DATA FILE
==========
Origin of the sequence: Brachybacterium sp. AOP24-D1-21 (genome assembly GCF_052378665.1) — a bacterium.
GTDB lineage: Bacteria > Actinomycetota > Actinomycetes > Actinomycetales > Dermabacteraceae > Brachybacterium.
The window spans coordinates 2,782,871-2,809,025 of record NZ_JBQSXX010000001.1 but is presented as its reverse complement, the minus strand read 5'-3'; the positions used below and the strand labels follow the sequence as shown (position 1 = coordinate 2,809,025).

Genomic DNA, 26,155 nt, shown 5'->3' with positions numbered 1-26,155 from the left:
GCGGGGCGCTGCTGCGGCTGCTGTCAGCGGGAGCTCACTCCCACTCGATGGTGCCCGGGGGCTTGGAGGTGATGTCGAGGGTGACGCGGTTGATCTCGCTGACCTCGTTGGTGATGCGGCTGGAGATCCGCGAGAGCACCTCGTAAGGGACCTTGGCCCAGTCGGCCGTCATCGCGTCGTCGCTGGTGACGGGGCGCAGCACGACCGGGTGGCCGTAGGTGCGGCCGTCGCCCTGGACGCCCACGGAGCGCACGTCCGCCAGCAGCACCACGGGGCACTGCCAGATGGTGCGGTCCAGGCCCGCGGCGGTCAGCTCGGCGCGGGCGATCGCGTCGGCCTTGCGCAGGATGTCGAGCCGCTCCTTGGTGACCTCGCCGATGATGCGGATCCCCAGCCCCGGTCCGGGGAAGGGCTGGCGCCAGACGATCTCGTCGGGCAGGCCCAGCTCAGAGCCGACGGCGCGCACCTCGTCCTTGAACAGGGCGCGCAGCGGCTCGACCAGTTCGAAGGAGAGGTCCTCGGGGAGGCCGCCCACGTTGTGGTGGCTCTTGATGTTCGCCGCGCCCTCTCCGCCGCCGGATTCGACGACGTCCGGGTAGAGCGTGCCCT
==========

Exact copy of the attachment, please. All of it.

Origin of the sequence: Brachybacterium sp. AOP24-D1-21 (genome assembly GCF_052378665.1) — a bacterium.
GTDB lineage: Bacteria > Actinomycetota > Actinomycetes > Actinomycetales > Dermabacteraceae > Brachybacterium.
The window spans coordinates 2,782,871-2,809,025 of record NZ_JBQSXX010000001.1 but is presented as its reverse complement, the minus strand read 5'-3'; the positions used below and the strand labels follow the sequence as shown (position 1 = coordinate 2,809,025).

Genomic DNA, 26,155 nt, shown 5'->3' with positions numbered 1-26,155 from the left:
GCGGGGCGCTGCTGCGGCTGCTGTCAGCGGGAGCTCACTCCCACTCGATGGTGCCCGGGGGCTTGGAGGTGATGTCGAGGGTGACGCGGTTGATCTCGCTGACCTCGTTGGTGATGCGGCTGGAGATCCGCGAGAGCACCTCGTAAGGGACCTTGGCCCAGTCGGCCGTCATCGCGTCGTCGCTGGTGACGGGGCGCAGCACGACCGGGTGGCCGTAGGTGCGGCCGTCGCCCTGGACGCCCACGGAGCGCACGTCCGCCAGCAGCACCACGGGGCACTGCCAGATGGTGCGGTCCAGGCCCGCGGCGGTCAGCTCGGCGCGGGCGATCGCGTCGGCCTTGCGCAGGATGTCGAGCCGCTCCTTGGTGACCTCGCCGATGATGCGGATCCCCAGCCCCGGTCCGGGGAAGGGCTGGCGCCAGACGATCTCGTCGGGCAGGCCCAGCTCAGAGCCGACGGCGCGCACCTCGTCCTTGAACAGGGCGCGCAGCGGCTCGACCAGTTCGAAGGAGAGGTCCTCGGGGAGGCCGCCCACGTTGTGGTGGCTCTTGATGTTCGCCGCGCCCTCTCCGCCGCCGGATTCGACGACGTCCGGGTAGAGCGTGCCCT